John Buck


John Buck, Dreamworld, 1988, bronze, 103x97x33". Gift of AT & T Inc. deCordova Permanent Collection

Working primarily with wood, John Buck moves between 2D and 3D from woodblock prints to carved wood assemblage. His training as a sculptor during college informs most of his work which consists of large-scale wooden sculptures that exist on their own as kinetic works or are sometimes cast in bronze, as seen at deCordova. Through all of his mediums he attempts to meld contemporary social and political issues with a formal focus on balance and composition.

Dream World, on view in deCordova’s Sculpture Park, is emblematic of Buck’s bronze cast work. Starting with jelutong, a soft white wood, Buck hacks and chisels the material to make his characteristically headless human figures. Once it is cast in bronze, each mark made remains visible eschewing a slick and polished look for a handmade aesthetic. The genderless figure on display carefully balances a sphere patterned with vertical and horizontal lines on one end and an oversized flattened disc affixed behind a simplistic human face. For Buck, each side of the scale represents our conscious and unconscious states. The body in the center balances the tangible reality of life with the illusive world of dreams.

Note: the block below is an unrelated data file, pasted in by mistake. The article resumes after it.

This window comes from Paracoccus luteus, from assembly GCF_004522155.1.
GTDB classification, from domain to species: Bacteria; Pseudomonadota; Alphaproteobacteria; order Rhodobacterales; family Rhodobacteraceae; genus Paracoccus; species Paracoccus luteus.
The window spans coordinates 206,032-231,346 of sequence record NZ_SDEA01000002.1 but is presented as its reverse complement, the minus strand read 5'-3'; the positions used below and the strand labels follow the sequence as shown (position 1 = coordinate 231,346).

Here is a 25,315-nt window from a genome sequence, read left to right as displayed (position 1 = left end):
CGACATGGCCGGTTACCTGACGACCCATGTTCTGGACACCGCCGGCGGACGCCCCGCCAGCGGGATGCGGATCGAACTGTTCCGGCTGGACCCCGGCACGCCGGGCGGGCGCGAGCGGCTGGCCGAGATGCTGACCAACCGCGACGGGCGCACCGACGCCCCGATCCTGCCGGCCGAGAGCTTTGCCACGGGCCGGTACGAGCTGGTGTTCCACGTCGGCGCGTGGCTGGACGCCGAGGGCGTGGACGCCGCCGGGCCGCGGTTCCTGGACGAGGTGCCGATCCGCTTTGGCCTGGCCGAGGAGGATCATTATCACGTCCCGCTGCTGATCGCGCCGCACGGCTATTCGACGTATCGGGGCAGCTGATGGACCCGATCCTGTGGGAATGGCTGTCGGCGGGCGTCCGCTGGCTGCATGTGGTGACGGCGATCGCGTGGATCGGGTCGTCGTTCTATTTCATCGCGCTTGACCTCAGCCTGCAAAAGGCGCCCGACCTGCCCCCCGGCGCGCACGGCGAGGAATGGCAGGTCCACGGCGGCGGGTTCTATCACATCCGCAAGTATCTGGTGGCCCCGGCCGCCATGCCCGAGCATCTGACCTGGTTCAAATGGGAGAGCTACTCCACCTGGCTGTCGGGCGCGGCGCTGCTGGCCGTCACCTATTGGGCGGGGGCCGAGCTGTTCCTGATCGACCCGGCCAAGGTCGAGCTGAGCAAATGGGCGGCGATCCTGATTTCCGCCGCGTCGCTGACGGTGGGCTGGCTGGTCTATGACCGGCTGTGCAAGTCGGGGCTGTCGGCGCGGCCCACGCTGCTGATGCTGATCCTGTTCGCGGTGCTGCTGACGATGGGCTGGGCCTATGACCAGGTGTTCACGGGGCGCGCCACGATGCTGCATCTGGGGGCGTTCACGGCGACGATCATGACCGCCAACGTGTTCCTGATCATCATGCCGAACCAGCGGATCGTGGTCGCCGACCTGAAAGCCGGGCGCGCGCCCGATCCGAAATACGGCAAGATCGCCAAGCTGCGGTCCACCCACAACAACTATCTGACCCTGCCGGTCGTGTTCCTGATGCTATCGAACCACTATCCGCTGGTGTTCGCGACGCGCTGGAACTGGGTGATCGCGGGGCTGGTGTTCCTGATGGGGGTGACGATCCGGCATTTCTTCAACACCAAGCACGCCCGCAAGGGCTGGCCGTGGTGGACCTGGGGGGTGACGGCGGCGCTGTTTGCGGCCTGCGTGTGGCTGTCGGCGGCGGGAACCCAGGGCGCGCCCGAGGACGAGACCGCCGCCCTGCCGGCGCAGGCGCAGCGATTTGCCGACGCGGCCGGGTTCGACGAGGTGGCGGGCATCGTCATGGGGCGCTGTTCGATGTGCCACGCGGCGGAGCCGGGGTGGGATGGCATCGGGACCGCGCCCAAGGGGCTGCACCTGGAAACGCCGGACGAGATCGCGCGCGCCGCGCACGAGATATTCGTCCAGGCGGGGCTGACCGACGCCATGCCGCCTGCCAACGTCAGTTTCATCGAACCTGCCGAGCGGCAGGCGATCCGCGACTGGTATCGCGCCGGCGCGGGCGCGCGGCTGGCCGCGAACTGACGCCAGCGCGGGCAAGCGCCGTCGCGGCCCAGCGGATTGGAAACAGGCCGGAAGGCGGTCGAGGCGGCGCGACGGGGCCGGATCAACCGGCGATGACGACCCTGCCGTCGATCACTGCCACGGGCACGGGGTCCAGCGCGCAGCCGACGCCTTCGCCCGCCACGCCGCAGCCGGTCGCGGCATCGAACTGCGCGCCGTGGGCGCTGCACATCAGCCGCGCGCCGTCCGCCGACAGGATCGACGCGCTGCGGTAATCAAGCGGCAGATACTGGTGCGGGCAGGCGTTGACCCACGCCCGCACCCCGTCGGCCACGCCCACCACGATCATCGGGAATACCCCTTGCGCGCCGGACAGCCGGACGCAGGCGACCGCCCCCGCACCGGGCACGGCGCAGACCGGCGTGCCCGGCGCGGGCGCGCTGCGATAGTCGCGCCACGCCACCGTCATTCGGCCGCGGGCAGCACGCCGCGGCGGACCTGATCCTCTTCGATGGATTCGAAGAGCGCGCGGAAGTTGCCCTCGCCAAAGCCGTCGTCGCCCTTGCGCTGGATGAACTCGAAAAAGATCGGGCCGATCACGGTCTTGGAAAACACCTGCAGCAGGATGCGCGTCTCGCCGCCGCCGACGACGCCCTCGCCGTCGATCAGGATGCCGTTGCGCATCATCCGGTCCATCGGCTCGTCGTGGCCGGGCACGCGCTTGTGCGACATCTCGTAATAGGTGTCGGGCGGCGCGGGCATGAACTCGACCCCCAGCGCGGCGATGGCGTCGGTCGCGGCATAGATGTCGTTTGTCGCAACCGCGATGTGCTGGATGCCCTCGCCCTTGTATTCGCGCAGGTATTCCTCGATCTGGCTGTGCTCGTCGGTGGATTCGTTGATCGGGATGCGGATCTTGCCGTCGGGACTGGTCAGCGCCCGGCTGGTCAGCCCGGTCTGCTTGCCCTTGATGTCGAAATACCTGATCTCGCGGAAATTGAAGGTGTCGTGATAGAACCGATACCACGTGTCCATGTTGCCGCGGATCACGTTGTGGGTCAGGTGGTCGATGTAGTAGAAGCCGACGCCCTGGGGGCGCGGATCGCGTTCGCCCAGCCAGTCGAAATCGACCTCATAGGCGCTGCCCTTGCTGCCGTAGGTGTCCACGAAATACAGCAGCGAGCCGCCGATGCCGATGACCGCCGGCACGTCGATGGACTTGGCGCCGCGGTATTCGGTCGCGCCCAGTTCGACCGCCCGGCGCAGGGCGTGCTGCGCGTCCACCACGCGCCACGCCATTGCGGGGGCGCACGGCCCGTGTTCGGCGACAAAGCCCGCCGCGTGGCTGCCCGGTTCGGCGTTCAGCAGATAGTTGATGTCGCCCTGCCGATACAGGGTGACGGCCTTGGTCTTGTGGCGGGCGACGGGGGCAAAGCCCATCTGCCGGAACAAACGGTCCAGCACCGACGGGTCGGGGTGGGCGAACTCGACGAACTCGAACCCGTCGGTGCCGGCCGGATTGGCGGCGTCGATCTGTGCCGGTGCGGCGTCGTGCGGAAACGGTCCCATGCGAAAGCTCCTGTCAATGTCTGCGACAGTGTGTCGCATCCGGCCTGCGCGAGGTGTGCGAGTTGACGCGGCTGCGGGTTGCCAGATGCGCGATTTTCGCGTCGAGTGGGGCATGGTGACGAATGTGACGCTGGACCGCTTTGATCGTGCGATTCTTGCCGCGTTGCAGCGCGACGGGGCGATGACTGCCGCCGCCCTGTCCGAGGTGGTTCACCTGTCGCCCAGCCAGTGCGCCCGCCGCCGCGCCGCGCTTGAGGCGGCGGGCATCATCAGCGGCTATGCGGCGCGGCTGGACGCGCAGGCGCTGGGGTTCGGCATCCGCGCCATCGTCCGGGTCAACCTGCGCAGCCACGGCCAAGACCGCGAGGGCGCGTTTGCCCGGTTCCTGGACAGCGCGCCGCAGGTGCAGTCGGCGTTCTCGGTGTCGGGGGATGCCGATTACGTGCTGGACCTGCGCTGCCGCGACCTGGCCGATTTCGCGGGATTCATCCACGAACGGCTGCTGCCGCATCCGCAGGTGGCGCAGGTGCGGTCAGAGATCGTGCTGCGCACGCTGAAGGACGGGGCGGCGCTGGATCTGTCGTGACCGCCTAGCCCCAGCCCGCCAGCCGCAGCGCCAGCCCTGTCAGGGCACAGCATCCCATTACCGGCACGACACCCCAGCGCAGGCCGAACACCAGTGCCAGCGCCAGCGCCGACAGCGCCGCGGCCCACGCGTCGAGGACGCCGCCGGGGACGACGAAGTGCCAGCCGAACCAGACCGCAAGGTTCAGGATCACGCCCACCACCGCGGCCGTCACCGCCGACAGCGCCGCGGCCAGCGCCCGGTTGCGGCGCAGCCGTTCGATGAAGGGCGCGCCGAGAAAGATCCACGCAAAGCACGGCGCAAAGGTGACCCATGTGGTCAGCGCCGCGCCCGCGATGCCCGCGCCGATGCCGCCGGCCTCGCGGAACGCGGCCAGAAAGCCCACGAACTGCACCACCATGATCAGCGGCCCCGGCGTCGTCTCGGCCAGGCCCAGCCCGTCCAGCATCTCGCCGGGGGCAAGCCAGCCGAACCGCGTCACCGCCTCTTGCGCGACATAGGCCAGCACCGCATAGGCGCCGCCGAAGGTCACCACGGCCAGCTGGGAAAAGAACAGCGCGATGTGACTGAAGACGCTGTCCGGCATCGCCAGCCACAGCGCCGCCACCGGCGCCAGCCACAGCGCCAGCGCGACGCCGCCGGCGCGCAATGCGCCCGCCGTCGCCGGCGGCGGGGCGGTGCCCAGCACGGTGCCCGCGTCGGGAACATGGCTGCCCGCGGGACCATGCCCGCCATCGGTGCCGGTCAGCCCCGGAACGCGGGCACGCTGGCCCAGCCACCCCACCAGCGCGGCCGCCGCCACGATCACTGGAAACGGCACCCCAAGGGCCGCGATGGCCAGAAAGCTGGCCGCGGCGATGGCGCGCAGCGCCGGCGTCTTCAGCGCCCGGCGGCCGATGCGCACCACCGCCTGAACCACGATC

About the Artist

John Buck received his BFA from the Kansas City Art Institute in 1968 and his MFA from UC Davis in 1972. He taught sculpture at Gloucestershire College of Art and Design in Cheltenham, England; Humboldt State University in Arcata, California; and Montana State University in Bozeman, Montana. He has created several major sculpture commissions and his work is in the collections of The Art Institute of Chicago, The Brooklyn Museum, The Museum of Modern Art, The San Francisco Museum of Modern Art, The Seattle Art Museum, The Library of Congress and many others.

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